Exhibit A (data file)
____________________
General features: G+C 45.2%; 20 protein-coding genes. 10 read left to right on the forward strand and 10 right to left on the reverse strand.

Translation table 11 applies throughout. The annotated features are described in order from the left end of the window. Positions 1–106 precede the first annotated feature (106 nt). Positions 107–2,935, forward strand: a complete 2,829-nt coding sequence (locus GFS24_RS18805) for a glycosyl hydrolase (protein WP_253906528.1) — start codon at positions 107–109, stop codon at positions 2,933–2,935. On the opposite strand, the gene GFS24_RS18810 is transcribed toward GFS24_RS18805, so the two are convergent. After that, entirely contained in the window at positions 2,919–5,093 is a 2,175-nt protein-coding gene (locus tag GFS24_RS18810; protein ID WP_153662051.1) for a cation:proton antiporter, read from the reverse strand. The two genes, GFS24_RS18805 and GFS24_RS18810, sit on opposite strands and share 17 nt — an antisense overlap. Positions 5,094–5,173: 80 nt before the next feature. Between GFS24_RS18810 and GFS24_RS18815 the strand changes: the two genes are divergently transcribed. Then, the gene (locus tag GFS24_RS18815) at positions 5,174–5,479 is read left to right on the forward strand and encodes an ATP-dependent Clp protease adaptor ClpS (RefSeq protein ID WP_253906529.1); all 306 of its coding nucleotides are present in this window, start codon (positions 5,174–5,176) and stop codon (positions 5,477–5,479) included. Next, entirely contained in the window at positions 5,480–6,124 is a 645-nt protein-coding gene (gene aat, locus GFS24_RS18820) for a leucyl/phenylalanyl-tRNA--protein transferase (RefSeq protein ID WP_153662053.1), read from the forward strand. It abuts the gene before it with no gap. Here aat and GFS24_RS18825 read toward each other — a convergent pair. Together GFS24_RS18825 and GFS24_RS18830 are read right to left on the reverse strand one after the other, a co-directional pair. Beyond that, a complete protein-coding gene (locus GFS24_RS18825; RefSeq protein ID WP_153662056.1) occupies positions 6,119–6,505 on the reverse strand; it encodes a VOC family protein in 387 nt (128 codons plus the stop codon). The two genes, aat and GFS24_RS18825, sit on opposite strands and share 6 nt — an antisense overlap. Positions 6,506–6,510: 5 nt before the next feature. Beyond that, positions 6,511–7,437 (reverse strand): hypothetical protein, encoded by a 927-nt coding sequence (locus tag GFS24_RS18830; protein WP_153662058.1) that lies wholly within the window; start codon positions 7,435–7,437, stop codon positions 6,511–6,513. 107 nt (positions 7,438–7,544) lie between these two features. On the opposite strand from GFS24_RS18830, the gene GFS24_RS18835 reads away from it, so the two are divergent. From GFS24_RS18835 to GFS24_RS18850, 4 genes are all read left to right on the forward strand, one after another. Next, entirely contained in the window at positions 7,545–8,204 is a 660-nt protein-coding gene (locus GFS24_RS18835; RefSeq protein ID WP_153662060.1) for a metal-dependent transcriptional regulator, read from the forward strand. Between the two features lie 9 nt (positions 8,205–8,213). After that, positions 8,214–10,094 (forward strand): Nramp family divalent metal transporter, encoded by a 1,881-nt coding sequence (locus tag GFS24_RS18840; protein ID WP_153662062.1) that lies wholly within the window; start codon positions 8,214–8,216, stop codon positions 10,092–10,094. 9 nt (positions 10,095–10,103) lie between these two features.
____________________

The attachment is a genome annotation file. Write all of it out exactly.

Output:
General features: G+C 45.2%; 20 protein-coding genes. 10 read left to right on the forward strand and 10 right to left on the reverse strand.

Translation table 11 applies throughout. The annotated features are described in order from the left end of the window. Positions 1–106 precede the first annotated feature (106 nt). Positions 107–2,935, forward strand: a complete 2,829-nt coding sequence (locus GFS24_RS18805) for a glycosyl hydrolase (protein WP_253906528.1) — start codon at positions 107–109, stop codon at positions 2,933–2,935. On the opposite strand, the gene GFS24_RS18810 is transcribed toward GFS24_RS18805, so the two are convergent. After that, entirely contained in the window at positions 2,919–5,093 is a 2,175-nt protein-coding gene (locus tag GFS24_RS18810; protein ID WP_153662051.1) for a cation:proton antiporter, read from the reverse strand. The two genes, GFS24_RS18805 and GFS24_RS18810, sit on opposite strands and share 17 nt — an antisense overlap. Positions 5,094–5,173: 80 nt before the next feature. Between GFS24_RS18810 and GFS24_RS18815 the strand changes: the two genes are divergently transcribed. Then, the gene (locus tag GFS24_RS18815) at positions 5,174–5,479 is read left to right on the forward strand and encodes an ATP-dependent Clp protease adaptor ClpS (RefSeq protein ID WP_253906529.1); all 306 of its coding nucleotides are present in this window, start codon (positions 5,174–5,176) and stop codon (positions 5,477–5,479) included. Next, entirely contained in the window at positions 5,480–6,124 is a 645-nt protein-coding gene (gene aat, locus GFS24_RS18820) for a leucyl/phenylalanyl-tRNA--protein transferase (RefSeq protein ID WP_153662053.1), read from the forward strand. It abuts the gene before it with no gap. Here aat and GFS24_RS18825 read toward each other — a convergent pair. Together GFS24_RS18825 and GFS24_RS18830 are read right to left on the reverse strand one after the other, a co-directional pair. Beyond that, a complete protein-coding gene (locus GFS24_RS18825; RefSeq protein ID WP_153662056.1) occupies positions 6,119–6,505 on the reverse strand; it encodes a VOC family protein in 387 nt (128 codons plus the stop codon). The two genes, aat and GFS24_RS18825, sit on opposite strands and share 6 nt — an antisense overlap. Positions 6,506–6,510: 5 nt before the next feature. Beyond that, positions 6,511–7,437 (reverse strand): hypothetical protein, encoded by a 927-nt coding sequence (locus tag GFS24_RS18830; protein WP_153662058.1) that lies wholly within the window; start codon positions 7,435–7,437, stop codon positions 6,511–6,513. 107 nt (positions 7,438–7,544) lie between these two features. On the opposite strand from GFS24_RS18830, the gene GFS24_RS18835 reads away from it, so the two are divergent. From GFS24_RS18835 to GFS24_RS18850, 4 genes are all read left to right on the forward strand, one after another. Next, entirely contained in the window at positions 7,545–8,204 is a 660-nt protein-coding gene (locus GFS24_RS18835; RefSeq protein ID WP_153662060.1) for a metal-dependent transcriptional regulator, read from the forward strand. Between the two features lie 9 nt (positions 8,205–8,213). After that, positions 8,214–10,094 (forward strand): Nramp family divalent metal transporter, encoded by a 1,881-nt coding sequence (locus tag GFS24_RS18840; protein ID WP_153662062.1) that lies wholly within the window; start codon positions 8,214–8,216, stop codon positions 10,092–10,094. 9 nt (positions 10,095–10,103) lie between these two features.